Winter’21

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RUNWAY – Men

Brunello Cucinelli 

Cucinelli impresses again with its philosophy of exquisitely fabricated and conservatively expressive menswear. Pieces in the collection are endlessly mix-and-matchable: Once you acquire a Cucinelli garment, you can be lost forever in the pleasurable urge to get more.

Emporio Armani 

Creative director Silvestre’s opening look for Emporio Armani mixed a collarless long jacket and wide pant in checked mixed linen to establish the theme of both silhouette and weight. The elastic moves of choreographer twin brothers Laurent and Larry Bourgeois highlighted the flexibility afforded despite the apparent structure of the the jackets.

Alexander McQueen

Degrade color divisions, bold ribbon details, and layered, opaque prints were carried over from resort collection of Alexander McQueen to menswear. The collection was predominantly made of upcycled overstock fabrics.

 

Fendi 

The Italian fashion house delivers a season of color as they highlight their use of sky blue and cardinal red. Sleek looks come together under the artistic direction of Silvia Venturini Fendi. Meanwhile, Fendi delivers a classic but modern vibe with its hybrid of a loafer and sandal.

RUNWAY – Women

Giambattista Valli

“Couture is not about decoration. Couture is about volumes. When you sketch ready-to-wear, you have to be a designer. When you create haute couture, you have to be a sculptor. It’s the difference between building a space and decorating it.” Giambattista Valli

Dior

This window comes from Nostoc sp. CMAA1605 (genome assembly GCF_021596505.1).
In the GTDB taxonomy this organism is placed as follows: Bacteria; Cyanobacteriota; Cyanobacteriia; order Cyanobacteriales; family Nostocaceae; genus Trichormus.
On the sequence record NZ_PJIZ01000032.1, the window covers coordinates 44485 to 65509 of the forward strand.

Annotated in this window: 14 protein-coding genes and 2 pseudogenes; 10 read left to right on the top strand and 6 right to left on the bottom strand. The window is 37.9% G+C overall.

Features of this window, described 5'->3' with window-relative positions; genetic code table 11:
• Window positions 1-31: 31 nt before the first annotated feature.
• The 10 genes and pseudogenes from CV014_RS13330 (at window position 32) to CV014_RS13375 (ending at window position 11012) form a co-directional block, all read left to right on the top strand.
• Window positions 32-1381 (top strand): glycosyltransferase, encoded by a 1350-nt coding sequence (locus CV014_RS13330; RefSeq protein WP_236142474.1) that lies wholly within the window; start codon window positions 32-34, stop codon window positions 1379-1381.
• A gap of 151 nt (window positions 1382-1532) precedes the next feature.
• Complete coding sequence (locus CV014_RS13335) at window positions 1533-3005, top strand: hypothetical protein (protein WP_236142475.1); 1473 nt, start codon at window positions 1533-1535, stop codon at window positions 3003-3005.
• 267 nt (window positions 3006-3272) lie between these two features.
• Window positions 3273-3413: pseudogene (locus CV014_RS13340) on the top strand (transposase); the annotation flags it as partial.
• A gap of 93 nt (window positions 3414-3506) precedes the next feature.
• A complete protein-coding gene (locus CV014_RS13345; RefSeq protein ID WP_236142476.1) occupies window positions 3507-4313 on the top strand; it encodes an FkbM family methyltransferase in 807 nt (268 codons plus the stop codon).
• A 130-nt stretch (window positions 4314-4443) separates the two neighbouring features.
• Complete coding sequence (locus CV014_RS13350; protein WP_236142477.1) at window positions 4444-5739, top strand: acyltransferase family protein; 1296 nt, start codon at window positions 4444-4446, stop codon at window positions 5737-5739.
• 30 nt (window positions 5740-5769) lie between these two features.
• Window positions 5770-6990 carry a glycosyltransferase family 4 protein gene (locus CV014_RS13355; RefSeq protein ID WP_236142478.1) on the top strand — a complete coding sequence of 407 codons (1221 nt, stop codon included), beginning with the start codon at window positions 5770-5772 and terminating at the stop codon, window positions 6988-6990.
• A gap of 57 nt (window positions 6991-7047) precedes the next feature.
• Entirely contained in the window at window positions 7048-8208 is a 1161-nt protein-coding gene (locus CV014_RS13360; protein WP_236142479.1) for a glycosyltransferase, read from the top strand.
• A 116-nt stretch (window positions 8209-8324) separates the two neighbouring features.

“We decided to film a story about this girl who goes inside a castle. It’s a labyrinth which represents an interior trip. When she meets each of the figures, she has to reach a decision about her life. And on the other hand, she meets aspects of her own personality and learns not to be scared of the future.” Creative Director Maria Grazia Chiuri

Givenchy

Clare Waight Keller’s spring haute couture collection for Givenchy was rooted in her recollections of visiting the garden rooms planted at Sissinghurst Castle by Vita Sackville-West and by reading the love letters between Sackville-West and Virginia Woolf.

Chanel

Leave it to Chanel creative director Virginie Viard to make the show at the Grand Palais feel intimate. “I knew we couldn’t organize a big show, that we would have to invent something else, so I came up with the idea of a small cortege,” Viard explained in the show notes. “Like a family celebration, a wedding.” Dressed in all the signature details of Chanel including feathers, camellias, embroidery, and lace, the models walked underneath arches decorated with fresh flowers.

 

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